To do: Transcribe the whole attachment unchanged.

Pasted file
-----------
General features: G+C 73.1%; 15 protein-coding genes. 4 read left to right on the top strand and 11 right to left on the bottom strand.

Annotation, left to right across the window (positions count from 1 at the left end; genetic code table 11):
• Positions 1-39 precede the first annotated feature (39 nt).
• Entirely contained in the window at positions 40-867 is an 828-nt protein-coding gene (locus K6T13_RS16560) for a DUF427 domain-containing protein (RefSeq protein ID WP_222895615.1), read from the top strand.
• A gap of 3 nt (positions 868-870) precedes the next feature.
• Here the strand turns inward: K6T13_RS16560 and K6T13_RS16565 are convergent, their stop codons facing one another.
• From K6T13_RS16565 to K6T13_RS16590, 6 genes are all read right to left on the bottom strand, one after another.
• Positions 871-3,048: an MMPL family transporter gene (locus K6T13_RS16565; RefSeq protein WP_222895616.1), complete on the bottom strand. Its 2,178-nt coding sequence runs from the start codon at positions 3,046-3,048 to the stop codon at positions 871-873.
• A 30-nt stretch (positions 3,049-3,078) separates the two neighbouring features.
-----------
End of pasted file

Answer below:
General features: G+C 73.1%; 15 protein-coding genes. 4 read left to right on the top strand and 11 right to left on the bottom strand.

Annotation, left to right across the window (positions count from 1 at the left end; genetic code table 11):
• Positions 1-39 precede the first annotated feature (39 nt).
• Entirely contained in the window at positions 40-867 is an 828-nt protein-coding gene (locus K6T13_RS16560) for a DUF427 domain-containing protein (RefSeq protein ID WP_222895615.1), read from the top strand.
• A gap of 3 nt (positions 868-870) precedes the next feature.
• Here the strand turns inward: K6T13_RS16560 and K6T13_RS16565 are convergent, their stop codons facing one another.
• From K6T13_RS16565 to K6T13_RS16590, 6 genes are all read right to left on the bottom strand, one after another.
• Positions 871-3,048: an MMPL family transporter gene (locus K6T13_RS16565; RefSeq protein WP_222895616.1), complete on the bottom strand. Its 2,178-nt coding sequence runs from the start codon at positions 3,046-3,048 to the stop codon at positions 871-873.
• A 30-nt stretch (positions 3,049-3,078) separates the two neighbouring features.